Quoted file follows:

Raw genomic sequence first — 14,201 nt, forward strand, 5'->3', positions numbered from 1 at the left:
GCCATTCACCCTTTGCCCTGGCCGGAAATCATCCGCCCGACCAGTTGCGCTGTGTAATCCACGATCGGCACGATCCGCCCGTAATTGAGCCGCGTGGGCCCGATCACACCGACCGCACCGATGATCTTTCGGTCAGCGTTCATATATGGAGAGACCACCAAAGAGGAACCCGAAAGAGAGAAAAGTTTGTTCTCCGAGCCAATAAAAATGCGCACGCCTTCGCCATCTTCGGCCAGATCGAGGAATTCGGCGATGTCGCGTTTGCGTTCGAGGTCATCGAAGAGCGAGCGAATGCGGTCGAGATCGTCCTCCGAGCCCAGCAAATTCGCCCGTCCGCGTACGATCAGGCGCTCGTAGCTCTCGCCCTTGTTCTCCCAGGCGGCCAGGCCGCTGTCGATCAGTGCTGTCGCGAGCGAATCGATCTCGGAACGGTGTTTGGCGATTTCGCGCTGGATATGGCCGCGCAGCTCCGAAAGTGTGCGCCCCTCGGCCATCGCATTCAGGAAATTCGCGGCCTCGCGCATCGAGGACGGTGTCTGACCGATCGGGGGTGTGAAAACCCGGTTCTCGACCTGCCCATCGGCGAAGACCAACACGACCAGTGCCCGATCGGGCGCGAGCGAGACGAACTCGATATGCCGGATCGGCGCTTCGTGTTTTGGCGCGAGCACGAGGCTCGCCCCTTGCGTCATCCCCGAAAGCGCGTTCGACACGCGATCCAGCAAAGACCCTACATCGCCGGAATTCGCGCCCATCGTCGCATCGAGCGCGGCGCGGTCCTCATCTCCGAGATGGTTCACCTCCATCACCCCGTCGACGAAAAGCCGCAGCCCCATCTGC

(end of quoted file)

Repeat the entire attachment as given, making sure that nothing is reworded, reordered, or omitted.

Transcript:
Raw genomic sequence first — 14,201 nt, forward strand, 5'->3', positions numbered from 1 at the left:
GCCATTCACCCTTTGCCCTGGCCGGAAATCATCCGCCCGACCAGTTGCGCTGTGTAATCCACGATCGGCACGATCCGCCCGTAATTGAGCCGCGTGGGCCCGATCACACCGACCGCACCGATGATCTTTCGGTCAGCGTTCATATATGGAGAGACCACCAAAGAGGAACCCGAAAGAGAGAAAAGTTTGTTCTCCGAGCCAATAAAAATGCGCACGCCTTCGCCATCTTCGGCCAGATCGAGGAATTCGGCGATGTCGCGTTTGCGTTCGAGGTCATCGAAGAGCGAGCGAATGCGGTCGAGATCGTCCTCCGAGCCCAGCAAATTCGCCCGTCCGCGTACGATCAGGCGCTCGTAGCTCTCGCCCTTGTTCTCCCAGGCGGCCAGGCCGCTGTCGATCAGTGCTGTCGCGAGCGAATCGATCTCGGAACGGTGTTTGGCGATTTCGCGCTGGATATGGCCGCGCAGCTCCGAAAGTGTGCGCCCCTCGGCCATCGCATTCAGGAAATTCGCGGCCTCGCGCATCGAGGACGGTGTCTGACCGATCGGGGGTGTGAAAACCCGGTTCTCGACCTGCCCATCGGCGAAGACCAACACGACCAGTGCCCGATCGGGCGCGAGCGAGACGAACTCGATATGCCGGATCGGCGCTTCGTGTTTTGGCGCGAGCACGAGGCTCGCCCCTTGCGTCATCCCCGAAAGCGCGTTCGACACGCGATCCAGCAAAGACCCTACATCGCCGGAATTCGCGCCCATCGTCGCATCGAGCGCGGCGCGGTCCTCATCTCCGAGATGGTTCACCTCCATCACCCCGTCGACGAAAAGCCGCAGCCCCATCTGC